So there are essentially two kinds of Jambalaya: brown and red. Red jambalaya is unique to New Orleans and has tomato in it. Brown does not have tomato and is typical of regions west of the Mississippi. Since we’re in New Orleans it’s only right that we do the Red.

New Orleans Jambalaya - from Cooking Up a Storm
Start out by melting butter in a heavy pot over medium heat. Add green onions, yellow onions, bell peppers, celery, and garlic. Cook and stir until soft.
Add shrimp, ham, and sausage. Stir for about 3 minutes until the shrimp are cooked.

Stir in canned whole tomatoes and chicken broth. Season to taste with salt and cayenne.
Add bay leaves and stir in rice.

Bring to slight boil, then cover and reduce to medium low. Cook until rice is tender and has absorbed the liquid. The original recipe says about 25 minutes, mine took a little over a half hour. When done, remove bay leaves and serve.
How'd that Louisiana Hot Sauce get in the picture?
I have to tell you, this jambalaya was really REALLY good. And pretty easy, too. The hardest part was definitely chopping the vegetables and peeling the shrimp. Even then, I have a Ninja so that wasn't too bad either. If you don't have one, I can't recommend it enough.

Here's my quick PSA for The Ninja:

So if all your food was prepped and the traffic Gods smiled upon you one evening, you could totally pull this one off on a weeknight. Also, if you put just a little bit of hot sauce on this, it really enhances the flavor. You don't want to eat a bowl of hot sauce, but when you have the right amount, you'll know it because it takes it to another level. It's not particularly spicy to begin with unless you go crazy with the cayenne. This stuff is the real deal and we will definitely be making this again. Wait, did I even make a pick?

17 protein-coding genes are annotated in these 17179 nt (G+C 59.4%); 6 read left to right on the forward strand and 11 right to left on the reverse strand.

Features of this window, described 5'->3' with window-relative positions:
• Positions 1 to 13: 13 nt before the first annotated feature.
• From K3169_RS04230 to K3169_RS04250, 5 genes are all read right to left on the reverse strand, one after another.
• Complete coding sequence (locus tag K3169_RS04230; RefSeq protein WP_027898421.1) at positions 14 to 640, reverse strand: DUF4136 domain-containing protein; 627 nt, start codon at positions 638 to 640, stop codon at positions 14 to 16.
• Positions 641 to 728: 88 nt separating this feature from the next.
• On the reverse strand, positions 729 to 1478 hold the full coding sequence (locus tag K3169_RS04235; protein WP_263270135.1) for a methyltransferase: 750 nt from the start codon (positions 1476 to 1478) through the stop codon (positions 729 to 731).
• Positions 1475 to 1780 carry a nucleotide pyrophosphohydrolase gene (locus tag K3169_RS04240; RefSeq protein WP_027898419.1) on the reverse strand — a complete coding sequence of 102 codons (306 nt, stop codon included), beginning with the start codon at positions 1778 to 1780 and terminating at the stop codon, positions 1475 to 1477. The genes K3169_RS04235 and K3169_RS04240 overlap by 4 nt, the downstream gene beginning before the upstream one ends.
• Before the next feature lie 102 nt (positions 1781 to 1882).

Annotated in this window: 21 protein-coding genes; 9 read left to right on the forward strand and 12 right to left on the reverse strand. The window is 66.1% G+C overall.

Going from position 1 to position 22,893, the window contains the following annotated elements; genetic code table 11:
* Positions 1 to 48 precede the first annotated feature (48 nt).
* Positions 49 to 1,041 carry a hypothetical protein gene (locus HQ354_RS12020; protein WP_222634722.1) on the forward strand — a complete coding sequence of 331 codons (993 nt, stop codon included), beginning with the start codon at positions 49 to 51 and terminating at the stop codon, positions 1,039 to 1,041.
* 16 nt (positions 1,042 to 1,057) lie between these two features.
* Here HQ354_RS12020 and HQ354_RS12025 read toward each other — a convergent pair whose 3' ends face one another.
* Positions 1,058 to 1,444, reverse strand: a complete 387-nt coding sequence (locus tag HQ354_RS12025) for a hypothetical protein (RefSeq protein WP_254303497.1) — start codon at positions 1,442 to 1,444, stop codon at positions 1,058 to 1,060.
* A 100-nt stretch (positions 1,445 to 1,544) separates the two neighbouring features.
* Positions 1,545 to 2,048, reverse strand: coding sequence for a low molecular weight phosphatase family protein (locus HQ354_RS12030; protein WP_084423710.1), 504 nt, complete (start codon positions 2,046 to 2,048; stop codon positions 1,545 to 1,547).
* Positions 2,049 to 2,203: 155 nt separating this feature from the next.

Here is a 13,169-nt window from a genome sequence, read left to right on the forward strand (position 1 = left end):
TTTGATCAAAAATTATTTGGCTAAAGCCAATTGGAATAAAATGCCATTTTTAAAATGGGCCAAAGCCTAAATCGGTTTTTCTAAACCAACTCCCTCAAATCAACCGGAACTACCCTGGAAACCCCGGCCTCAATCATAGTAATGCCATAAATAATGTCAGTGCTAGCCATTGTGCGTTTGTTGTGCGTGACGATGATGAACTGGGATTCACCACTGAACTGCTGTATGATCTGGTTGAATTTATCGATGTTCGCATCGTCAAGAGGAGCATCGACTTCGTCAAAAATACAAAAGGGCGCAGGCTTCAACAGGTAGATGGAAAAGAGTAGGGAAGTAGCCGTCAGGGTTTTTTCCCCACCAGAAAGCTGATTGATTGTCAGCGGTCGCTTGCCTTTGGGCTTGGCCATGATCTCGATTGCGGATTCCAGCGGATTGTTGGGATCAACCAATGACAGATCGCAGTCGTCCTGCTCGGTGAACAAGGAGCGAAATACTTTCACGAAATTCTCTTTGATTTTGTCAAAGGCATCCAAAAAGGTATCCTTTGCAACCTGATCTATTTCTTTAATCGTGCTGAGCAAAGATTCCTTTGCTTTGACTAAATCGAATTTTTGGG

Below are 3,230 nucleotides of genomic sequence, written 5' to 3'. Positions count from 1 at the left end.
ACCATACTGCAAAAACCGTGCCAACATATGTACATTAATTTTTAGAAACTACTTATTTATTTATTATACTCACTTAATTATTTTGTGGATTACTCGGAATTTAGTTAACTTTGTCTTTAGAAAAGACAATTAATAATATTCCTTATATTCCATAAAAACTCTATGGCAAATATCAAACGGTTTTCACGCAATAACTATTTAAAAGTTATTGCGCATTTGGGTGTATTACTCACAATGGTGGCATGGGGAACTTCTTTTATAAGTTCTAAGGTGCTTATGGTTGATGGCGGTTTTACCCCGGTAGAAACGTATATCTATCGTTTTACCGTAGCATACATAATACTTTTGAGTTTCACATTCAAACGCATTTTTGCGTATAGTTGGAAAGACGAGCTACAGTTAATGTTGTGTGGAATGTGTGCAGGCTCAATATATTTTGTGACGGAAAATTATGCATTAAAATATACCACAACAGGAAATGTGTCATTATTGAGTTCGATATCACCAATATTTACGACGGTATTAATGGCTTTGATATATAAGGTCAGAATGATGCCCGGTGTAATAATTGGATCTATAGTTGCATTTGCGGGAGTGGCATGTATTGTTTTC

Have a great week!

New Orleans Jambalaya
Cooking Up a Storm

6 Tbsp butter
½ C chopped green onions (white and black parts)
½ C chopped yellow onions
1 large green bell pepper, julienned
1 C coarsely cut celery
1 tsp minced garlic
½ lb medium shrimp, peeled and deveined
½ lb cubed ham
½ lb smoked sausage (andouille or kielbasa), sliced 1/4” thick
(1) 16 oz can whole tomatoes, crushed, with their juices
1 C chicken broth
Salt, cayenne pepper
2 Bay leaves
1 C long grain white rice

1)Melt butter in large heavy pot over medium heat. Add green onions, yellow onions, bell peppers, celery, and garlic. Cook, stirring until they are soft and pale gold, 6-8 minutes.

2)Add shrimp, ham, and sausage. Cook for 2-3 minutes, or until the shrimp turn pink.

3)Stir in tomatoes and chicken broth. Season to taste with salt and cayenne.

4)Add bay leaves and the rice. Cover and reduce the heat to medium low. Cook until the rice is tender and all the liquid is absorbed, about 25-30 minutes.

5)Remove the bay leaves and serve.